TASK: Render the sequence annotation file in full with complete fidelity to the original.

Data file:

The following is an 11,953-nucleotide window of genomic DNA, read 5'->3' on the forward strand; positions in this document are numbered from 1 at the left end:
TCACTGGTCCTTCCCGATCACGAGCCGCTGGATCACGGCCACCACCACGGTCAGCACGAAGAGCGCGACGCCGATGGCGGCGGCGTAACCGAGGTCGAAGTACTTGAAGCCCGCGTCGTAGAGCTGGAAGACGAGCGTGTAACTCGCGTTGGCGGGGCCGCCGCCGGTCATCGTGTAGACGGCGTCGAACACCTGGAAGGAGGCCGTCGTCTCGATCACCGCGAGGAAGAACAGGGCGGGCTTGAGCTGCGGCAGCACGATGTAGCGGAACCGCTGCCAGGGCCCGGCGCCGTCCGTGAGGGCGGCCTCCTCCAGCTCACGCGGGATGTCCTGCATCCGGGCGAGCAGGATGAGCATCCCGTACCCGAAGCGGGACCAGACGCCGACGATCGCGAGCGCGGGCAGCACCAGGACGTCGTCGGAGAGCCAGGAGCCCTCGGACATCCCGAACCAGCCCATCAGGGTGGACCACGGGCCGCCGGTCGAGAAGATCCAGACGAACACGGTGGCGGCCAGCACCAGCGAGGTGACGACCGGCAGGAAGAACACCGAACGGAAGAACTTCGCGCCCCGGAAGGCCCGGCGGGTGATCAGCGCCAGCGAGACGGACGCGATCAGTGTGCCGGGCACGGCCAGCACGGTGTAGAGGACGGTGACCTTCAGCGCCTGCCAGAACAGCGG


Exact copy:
The following is an 11,953-nucleotide window of genomic DNA, read 5'->3' on the forward strand; positions in this document are numbered from 1 at the left end:
TCACTGGTCCTTCCCGATCACGAGCCGCTGGATCACGGCCACCACCACGGTCAGCACGAAGAGCGCGACGCCGATGGCGGCGGCGTAACCGAGGTCGAAGTACTTGAAGCCCGCGTCGTAGAGCTGGAAGACGAGCGTGTAACTCGCGTTGGCGGGGCCGCCGCCGGTCATCGTGTAGACGGCGTCGAACACCTGGAAGGAGGCCGTCGTCTCGATCACCGCGAGGAAGAACAGGGCGGGCTTGAGCTGCGGCAGCACGATGTAGCGGAACCGCTGCCAGGGCCCGGCGCCGTCCGTGAGGGCGGCCTCCTCCAGCTCACGCGGGATGTCCTGCATCCGGGCGAGCAGGATGAGCATCCCGTACCCGAAGCGGGACCAGACGCCGACGATCGCGAGCGCGGGCAGCACCAGGACGTCGTCGGAGAGCCAGGAGCCCTCGGACATCCCGAACCAGCCCATCAGGGTGGACCACGGGCCGCCGGTCGAGAAGATCCAGACGAACACGGTGGCGGCCAGCACCAGCGAGGTGACGACCGGCAGGAAGAACACCGAACGGAAGAACTTCGCGCCCCGGAAGGCCCGGCGGGTGATCAGCGCCAGCGAGACGGACGCGATCAGTGTGCCGGGCACGGCCAGCACGGTGTAGAGGACGGTGACCTTCAGCGCCTGCCAGAACAGCGG